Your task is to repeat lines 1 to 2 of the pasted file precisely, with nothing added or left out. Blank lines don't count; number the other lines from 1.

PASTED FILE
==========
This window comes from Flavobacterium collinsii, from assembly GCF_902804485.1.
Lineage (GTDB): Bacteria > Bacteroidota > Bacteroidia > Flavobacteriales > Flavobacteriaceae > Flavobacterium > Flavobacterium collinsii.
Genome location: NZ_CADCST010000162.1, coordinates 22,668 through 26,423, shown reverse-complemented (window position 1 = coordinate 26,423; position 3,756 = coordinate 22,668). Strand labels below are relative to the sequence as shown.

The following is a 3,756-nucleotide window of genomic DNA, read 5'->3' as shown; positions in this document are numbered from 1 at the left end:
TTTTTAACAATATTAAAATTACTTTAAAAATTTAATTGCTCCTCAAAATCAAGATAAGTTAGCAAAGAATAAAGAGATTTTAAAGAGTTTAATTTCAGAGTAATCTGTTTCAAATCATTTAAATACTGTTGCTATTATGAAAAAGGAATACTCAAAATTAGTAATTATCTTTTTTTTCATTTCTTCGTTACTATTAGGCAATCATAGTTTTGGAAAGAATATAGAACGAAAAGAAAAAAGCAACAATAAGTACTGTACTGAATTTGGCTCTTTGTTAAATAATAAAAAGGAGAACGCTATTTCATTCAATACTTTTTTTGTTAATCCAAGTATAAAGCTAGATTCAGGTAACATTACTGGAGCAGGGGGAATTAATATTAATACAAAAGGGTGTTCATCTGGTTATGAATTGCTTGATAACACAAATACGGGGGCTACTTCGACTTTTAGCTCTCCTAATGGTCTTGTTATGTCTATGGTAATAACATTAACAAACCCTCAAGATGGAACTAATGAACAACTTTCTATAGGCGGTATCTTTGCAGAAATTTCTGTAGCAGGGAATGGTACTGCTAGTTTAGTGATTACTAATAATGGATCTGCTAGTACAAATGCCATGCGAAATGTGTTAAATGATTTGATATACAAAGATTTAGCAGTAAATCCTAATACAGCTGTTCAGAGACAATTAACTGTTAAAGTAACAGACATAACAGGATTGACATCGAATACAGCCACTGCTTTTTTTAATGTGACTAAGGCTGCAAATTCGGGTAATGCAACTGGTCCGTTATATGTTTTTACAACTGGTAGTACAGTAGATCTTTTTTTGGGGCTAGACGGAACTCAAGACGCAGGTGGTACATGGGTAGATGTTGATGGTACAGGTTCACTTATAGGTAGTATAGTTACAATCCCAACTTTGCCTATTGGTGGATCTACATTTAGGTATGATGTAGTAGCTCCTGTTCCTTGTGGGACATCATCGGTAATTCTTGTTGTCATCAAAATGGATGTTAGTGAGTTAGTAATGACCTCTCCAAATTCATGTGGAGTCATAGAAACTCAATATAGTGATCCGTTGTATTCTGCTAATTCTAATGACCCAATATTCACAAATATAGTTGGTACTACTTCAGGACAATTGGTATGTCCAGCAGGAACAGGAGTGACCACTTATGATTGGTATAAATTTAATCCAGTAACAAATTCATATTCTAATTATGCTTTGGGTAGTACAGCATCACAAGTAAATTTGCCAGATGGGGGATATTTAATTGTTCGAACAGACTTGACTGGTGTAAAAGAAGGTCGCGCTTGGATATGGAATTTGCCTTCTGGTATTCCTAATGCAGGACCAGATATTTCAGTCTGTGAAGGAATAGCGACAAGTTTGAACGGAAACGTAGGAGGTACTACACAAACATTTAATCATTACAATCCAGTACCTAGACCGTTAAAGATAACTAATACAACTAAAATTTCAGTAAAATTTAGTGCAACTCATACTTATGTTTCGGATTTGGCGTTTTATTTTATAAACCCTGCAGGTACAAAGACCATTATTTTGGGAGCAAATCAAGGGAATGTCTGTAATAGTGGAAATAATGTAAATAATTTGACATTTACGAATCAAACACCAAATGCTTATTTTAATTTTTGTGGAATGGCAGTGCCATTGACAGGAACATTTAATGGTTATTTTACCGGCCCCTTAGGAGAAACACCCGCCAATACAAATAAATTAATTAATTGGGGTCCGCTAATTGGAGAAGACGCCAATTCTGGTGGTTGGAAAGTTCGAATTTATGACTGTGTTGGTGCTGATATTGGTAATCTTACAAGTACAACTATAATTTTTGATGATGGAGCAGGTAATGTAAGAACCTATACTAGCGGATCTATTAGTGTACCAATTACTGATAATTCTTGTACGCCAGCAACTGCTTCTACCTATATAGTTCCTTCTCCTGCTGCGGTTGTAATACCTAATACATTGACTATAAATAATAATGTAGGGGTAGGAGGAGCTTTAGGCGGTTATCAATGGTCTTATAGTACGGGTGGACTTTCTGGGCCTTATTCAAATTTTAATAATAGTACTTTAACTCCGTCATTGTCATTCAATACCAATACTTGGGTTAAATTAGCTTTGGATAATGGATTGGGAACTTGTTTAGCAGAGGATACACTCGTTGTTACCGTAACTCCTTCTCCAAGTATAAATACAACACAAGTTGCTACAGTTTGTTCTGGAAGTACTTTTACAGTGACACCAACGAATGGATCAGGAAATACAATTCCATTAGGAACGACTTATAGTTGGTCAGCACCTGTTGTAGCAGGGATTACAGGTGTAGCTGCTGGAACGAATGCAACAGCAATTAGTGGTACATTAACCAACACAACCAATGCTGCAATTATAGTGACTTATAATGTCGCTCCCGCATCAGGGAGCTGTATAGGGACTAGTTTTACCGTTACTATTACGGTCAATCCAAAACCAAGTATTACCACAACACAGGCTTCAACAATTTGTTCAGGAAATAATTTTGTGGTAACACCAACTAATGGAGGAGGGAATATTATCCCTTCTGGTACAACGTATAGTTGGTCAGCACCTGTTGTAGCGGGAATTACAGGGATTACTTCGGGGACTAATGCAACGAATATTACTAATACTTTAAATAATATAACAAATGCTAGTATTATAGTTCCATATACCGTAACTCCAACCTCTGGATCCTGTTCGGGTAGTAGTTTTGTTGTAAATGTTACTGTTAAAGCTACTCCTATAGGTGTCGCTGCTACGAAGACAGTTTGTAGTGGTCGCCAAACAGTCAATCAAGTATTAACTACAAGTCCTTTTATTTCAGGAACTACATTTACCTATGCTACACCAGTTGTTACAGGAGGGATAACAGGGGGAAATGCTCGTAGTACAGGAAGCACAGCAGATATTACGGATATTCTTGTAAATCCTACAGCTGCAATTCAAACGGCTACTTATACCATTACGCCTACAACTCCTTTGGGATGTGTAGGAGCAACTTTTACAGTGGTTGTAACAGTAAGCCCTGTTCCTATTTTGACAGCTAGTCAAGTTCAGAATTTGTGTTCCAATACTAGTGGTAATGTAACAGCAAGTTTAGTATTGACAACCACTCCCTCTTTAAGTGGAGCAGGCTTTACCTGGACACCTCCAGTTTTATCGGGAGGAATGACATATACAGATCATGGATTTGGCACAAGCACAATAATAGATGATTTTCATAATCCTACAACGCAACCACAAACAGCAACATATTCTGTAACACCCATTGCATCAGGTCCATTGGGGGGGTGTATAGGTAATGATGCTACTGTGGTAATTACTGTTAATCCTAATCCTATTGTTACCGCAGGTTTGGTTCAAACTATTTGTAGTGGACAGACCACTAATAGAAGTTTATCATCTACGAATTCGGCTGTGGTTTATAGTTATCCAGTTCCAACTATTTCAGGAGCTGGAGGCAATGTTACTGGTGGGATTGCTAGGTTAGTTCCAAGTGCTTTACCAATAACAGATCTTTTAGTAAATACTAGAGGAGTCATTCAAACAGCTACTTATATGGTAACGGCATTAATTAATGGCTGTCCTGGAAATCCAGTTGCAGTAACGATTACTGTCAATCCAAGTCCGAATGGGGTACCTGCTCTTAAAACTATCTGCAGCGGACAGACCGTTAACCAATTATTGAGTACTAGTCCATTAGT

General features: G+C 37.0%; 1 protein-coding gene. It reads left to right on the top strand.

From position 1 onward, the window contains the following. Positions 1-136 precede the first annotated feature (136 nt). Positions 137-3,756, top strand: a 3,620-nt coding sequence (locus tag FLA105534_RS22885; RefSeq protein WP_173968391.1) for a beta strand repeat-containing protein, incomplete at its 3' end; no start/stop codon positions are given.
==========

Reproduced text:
This window comes from Flavobacterium collinsii, from assembly GCF_902804485.1.
Lineage (GTDB): Bacteria > Bacteroidota > Bacteroidia > Flavobacteriales > Flavobacteriaceae > Flavobacterium > Flavobacterium collinsii.